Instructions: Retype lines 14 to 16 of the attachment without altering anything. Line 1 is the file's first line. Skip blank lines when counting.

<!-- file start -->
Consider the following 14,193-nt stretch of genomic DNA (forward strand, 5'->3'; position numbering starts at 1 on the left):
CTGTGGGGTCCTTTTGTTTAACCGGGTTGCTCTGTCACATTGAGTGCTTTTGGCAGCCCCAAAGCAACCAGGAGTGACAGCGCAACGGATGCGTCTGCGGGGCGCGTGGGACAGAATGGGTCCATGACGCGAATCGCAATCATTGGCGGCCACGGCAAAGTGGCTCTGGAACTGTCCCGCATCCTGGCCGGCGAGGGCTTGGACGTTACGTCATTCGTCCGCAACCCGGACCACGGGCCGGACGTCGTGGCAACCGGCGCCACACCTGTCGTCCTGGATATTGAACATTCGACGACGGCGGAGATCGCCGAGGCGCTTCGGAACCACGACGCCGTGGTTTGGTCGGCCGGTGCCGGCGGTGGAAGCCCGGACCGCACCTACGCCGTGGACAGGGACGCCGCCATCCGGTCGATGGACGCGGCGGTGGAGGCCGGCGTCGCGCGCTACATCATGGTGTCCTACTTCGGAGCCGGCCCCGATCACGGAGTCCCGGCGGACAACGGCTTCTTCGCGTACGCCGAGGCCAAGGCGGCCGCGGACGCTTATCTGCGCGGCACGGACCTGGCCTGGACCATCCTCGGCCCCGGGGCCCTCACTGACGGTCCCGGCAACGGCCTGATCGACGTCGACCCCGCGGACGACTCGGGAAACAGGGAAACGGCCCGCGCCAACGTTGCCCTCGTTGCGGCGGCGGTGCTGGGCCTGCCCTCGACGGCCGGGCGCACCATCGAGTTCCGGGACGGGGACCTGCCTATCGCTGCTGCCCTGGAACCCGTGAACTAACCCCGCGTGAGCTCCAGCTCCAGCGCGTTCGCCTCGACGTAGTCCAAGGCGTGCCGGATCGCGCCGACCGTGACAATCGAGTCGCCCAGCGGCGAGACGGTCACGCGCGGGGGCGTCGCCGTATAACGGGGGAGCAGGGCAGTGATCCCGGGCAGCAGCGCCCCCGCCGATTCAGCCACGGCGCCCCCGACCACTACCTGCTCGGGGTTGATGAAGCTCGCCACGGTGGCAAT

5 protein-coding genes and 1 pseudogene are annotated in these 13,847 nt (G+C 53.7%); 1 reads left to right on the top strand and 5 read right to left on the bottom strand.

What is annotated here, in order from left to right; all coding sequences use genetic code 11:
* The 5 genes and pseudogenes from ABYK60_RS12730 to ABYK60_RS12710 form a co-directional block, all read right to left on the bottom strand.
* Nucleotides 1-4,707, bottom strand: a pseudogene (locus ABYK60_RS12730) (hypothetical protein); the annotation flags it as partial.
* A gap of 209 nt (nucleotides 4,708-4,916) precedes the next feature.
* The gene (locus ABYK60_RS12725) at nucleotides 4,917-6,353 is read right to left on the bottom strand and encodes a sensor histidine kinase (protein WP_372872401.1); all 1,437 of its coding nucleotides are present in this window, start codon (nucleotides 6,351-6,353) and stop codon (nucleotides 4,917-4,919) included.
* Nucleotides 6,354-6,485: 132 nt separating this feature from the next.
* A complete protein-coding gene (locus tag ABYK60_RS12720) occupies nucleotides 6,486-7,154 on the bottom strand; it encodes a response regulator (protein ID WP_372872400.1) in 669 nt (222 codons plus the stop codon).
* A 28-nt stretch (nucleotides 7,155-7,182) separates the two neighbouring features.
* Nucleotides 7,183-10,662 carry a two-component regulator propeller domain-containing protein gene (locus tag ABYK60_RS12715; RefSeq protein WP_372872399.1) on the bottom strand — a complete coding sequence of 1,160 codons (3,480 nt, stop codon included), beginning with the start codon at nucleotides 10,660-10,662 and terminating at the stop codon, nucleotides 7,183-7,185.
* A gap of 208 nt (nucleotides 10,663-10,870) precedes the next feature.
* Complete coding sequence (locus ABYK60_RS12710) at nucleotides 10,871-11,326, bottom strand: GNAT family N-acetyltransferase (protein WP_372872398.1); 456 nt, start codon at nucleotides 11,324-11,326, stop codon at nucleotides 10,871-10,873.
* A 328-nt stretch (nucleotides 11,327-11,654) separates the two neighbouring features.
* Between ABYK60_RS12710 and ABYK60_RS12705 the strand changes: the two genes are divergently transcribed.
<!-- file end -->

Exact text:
* Complete coding sequence (locus ABYK60_RS12710) at nucleotides 10,871-11,326, bottom strand: GNAT family N-acetyltransferase (protein WP_372872398.1); 456 nt, start codon at nucleotides 11,324-11,326, stop codon at nucleotides 10,871-10,873.
* A 328-nt stretch (nucleotides 11,327-11,654) separates the two neighbouring features.
* Between ABYK60_RS12710 and ABYK60_RS12705 the strand changes: the two genes are divergently transcribed.